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Despite New Law, HIV-Positive Travelers Still Banned from Entering U.S.

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Even though President Bush signed a bill in July that ended a 15-year ban on international travelers with HIV from entering the United States, nothing has changed, the Associated Press reports.

The law Bush signed was a $48 billion bill to combat AIDS (the disease caused by HIV), tuberculosis and malaria, the wire service says, and in that law was a provision that ended the ban on HIV-positive travelers entering the United States.

So far, however the, department of Health and Human Services hasn't written the new rule that needs to be adopted to cause the new law to go into effect. A number of U.S. legislators and representatives from gay organizations have been lobbying HHS to act quickly.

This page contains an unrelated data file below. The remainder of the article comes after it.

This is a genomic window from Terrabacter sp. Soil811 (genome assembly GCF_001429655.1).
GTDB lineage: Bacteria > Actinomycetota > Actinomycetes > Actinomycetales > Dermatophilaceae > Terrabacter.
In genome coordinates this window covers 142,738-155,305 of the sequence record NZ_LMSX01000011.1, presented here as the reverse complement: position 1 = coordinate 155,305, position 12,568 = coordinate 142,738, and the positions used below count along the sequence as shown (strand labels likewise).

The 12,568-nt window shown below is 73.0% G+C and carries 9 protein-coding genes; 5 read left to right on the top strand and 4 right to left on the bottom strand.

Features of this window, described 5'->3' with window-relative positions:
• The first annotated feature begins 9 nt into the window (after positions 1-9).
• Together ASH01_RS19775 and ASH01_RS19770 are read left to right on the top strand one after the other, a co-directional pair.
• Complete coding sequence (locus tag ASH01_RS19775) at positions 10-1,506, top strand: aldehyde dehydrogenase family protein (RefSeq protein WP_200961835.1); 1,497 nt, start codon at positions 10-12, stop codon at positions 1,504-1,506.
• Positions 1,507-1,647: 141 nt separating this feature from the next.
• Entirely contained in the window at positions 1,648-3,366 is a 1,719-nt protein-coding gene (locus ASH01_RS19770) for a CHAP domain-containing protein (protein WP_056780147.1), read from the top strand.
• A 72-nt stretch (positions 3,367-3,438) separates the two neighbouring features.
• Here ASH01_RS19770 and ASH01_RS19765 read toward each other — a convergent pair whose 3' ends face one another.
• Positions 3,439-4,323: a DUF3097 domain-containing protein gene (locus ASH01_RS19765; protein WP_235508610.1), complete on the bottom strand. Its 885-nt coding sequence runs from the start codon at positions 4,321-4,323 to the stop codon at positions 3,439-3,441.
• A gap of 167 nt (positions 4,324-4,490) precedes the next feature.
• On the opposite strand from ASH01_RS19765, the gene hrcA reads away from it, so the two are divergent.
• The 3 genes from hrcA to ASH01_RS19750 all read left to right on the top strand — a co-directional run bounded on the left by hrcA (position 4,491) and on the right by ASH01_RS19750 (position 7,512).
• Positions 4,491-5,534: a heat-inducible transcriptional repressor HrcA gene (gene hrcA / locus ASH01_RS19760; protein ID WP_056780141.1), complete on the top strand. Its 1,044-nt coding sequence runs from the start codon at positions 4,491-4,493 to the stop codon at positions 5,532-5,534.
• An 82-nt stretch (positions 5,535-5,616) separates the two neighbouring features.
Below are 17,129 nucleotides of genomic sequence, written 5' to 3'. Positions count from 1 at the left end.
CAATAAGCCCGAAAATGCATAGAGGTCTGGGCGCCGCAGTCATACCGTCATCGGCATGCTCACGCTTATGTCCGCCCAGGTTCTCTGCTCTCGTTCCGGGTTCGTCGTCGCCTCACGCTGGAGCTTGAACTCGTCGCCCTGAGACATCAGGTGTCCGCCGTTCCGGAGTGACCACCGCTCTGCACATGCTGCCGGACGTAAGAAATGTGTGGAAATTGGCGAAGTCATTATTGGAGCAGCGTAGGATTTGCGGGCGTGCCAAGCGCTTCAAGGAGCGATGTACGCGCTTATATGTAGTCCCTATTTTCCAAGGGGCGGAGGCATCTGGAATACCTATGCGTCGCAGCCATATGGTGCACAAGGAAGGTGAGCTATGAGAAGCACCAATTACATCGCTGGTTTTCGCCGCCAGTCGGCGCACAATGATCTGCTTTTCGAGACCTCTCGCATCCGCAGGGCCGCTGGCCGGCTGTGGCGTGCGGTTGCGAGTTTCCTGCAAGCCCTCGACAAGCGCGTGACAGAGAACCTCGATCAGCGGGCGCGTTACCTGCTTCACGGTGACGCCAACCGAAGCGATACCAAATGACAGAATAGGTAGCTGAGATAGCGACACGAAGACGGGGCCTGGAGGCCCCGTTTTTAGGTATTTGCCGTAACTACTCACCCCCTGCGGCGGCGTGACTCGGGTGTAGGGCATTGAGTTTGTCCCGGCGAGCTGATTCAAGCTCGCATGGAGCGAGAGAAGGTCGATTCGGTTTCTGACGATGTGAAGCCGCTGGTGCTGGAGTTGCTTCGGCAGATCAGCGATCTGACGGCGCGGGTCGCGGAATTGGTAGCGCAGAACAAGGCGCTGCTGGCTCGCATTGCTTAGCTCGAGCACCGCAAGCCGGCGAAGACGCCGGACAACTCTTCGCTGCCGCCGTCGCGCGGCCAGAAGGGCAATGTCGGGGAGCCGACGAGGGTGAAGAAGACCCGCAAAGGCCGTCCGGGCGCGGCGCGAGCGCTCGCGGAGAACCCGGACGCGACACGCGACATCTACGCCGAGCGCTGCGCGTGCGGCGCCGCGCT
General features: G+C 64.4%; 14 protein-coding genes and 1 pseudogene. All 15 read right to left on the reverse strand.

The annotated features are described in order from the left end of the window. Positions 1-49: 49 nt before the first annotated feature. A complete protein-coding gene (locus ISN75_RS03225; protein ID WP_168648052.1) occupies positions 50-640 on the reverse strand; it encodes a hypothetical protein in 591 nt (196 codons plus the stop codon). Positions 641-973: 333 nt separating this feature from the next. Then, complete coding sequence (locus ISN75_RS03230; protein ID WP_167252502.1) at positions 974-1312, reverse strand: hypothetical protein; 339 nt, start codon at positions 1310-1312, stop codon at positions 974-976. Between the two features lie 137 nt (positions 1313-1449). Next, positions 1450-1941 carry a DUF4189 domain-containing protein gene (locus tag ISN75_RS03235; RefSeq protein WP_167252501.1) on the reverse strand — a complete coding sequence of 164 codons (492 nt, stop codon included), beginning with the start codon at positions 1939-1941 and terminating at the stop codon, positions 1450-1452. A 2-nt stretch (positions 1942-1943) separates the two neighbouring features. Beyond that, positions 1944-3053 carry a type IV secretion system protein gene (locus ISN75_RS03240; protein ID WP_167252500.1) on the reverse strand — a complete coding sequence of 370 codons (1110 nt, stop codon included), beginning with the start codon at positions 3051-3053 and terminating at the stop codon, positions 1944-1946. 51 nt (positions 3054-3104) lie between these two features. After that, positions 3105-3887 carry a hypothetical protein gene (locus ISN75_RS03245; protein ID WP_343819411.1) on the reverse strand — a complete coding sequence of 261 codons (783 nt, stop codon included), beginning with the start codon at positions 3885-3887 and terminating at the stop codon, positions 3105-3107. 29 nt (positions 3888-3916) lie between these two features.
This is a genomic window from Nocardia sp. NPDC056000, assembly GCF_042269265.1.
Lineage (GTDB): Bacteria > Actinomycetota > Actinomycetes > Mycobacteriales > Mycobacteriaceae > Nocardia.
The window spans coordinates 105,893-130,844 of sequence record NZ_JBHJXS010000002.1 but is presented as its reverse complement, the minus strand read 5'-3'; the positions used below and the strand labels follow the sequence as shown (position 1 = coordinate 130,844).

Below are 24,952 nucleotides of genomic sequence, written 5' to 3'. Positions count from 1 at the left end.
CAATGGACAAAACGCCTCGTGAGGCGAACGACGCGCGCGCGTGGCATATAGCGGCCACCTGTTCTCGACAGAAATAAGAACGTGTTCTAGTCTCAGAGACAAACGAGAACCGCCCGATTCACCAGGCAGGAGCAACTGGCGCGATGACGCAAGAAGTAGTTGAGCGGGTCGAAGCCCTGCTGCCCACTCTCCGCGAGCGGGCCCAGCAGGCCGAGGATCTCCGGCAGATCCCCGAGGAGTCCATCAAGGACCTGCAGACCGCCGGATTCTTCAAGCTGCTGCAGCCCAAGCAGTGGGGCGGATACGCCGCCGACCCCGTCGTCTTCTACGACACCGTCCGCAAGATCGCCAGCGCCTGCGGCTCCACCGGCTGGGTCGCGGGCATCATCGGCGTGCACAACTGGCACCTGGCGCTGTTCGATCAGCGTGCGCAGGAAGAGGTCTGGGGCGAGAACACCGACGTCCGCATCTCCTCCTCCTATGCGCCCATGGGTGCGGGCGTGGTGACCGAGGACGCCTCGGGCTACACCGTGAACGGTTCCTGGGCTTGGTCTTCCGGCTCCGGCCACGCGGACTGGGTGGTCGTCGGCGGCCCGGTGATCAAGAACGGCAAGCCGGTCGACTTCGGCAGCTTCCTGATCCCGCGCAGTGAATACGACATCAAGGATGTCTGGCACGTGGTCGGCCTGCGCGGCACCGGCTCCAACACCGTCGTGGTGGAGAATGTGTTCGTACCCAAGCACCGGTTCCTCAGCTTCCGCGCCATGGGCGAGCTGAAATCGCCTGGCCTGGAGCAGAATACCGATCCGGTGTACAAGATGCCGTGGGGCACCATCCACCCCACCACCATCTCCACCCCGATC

"We're working hard to revise the regulation and it's our goal to have it completed during this administration," HHS spokeswoman Holly Babin told the A.P. She added that it was "a time-consuming process and we are giving it the attention it deserves in an effort to anticipate all issues and get it right."

The travel ban hasn't been limited to HIV-positive travelers. A report last week from the U.S. Centers for Disease Control and Prevention revealed that 33 would-be air travelers with suspected or confirmed infectious tuberculosis were placed on the U.S. government's public health "Do Not Board" list in the first year of its existence.

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